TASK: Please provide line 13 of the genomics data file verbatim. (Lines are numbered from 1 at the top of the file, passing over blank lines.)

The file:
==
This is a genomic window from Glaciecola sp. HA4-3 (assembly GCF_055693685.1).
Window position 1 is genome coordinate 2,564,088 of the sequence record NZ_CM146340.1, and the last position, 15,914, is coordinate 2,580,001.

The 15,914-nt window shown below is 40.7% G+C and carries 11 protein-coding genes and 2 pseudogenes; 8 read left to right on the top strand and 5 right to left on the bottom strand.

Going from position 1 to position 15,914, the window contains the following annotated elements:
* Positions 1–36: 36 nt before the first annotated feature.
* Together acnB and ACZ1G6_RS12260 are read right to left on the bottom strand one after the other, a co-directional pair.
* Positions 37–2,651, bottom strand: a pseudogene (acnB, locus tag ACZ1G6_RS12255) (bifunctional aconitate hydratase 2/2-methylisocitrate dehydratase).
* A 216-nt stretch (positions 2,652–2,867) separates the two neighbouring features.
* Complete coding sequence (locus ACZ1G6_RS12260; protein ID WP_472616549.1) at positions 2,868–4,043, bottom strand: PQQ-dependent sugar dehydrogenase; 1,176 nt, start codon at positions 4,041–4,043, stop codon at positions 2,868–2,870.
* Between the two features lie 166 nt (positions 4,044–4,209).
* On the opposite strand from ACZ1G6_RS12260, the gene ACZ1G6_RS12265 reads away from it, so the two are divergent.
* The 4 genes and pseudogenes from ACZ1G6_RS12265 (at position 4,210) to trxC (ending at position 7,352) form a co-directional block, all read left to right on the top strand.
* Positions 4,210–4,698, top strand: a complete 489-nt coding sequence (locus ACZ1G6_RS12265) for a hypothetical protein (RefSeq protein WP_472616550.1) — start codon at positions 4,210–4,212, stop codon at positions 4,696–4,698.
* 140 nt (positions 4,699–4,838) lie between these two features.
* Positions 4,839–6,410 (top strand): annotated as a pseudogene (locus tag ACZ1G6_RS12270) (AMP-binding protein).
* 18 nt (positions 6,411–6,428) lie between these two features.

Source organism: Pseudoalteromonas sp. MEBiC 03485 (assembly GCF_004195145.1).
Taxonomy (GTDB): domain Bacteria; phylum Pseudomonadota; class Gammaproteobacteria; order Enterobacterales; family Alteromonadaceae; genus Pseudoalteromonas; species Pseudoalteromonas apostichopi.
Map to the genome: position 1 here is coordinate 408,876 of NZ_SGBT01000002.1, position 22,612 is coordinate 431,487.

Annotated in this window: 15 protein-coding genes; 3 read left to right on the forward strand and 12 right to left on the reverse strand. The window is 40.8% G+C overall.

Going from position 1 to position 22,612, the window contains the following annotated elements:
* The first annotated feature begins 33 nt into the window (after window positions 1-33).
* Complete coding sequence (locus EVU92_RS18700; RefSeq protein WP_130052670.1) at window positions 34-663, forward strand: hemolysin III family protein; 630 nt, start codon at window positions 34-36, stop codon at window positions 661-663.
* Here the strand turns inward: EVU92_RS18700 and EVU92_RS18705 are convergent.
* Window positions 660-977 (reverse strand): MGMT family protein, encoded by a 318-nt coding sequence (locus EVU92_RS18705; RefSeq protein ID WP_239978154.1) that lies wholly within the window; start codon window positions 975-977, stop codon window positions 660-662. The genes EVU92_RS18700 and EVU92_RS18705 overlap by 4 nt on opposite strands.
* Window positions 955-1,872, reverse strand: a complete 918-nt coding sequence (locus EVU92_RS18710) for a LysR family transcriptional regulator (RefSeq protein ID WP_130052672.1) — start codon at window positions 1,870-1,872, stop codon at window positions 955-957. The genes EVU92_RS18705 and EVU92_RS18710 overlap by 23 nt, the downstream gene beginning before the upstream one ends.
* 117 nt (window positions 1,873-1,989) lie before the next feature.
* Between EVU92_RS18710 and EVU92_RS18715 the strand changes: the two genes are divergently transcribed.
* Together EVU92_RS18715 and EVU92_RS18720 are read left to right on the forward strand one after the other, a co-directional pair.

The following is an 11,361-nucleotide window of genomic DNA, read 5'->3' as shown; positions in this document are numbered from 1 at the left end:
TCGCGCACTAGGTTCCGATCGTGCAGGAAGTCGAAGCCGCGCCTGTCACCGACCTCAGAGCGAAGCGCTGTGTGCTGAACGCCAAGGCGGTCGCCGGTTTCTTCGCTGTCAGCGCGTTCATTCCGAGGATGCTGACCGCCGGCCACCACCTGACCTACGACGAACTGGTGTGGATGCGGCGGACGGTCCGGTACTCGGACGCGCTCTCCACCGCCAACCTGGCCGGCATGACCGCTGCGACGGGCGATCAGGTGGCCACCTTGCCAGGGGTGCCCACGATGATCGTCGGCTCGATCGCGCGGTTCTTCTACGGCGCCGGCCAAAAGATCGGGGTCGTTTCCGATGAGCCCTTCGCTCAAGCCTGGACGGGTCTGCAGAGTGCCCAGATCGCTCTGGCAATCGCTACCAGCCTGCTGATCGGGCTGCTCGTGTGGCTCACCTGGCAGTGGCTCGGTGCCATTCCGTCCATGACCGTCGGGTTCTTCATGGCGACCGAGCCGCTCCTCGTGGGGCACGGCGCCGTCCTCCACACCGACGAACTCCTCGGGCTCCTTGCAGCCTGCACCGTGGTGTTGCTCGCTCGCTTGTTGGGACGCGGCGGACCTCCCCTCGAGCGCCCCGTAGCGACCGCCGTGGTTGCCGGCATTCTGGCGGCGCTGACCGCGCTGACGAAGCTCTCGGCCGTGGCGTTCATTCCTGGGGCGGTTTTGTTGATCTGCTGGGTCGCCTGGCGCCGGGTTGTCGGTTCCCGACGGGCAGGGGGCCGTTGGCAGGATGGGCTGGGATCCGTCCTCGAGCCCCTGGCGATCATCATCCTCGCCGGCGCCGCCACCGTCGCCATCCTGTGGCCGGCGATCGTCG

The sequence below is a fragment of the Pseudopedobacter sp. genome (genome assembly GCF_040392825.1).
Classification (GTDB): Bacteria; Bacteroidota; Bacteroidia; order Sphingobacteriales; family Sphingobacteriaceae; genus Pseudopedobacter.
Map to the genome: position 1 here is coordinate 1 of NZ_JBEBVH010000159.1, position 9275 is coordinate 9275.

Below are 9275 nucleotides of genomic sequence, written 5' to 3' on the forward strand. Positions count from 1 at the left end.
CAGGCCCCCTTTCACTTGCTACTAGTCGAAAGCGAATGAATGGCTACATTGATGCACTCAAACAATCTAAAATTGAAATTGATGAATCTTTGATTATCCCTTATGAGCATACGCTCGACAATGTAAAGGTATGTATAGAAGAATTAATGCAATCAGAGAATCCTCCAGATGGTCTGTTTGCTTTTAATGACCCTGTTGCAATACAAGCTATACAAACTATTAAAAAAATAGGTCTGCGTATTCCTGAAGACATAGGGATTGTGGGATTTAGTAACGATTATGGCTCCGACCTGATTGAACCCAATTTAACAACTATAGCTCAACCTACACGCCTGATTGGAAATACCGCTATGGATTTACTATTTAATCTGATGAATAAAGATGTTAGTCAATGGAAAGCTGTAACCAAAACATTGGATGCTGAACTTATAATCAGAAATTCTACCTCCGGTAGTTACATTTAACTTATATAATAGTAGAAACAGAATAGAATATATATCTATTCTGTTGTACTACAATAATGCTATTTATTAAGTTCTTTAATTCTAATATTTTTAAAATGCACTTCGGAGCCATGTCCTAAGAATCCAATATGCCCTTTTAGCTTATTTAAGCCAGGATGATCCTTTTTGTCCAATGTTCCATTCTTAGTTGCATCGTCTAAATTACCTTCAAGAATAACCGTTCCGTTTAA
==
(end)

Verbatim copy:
* Positions 4,210–4,698, top strand: a complete 489-nt coding sequence (locus ACZ1G6_RS12265) for a hypothetical protein (RefSeq protein WP_472616550.1) — start codon at positions 4,210–4,212, stop codon at positions 4,696–4,698.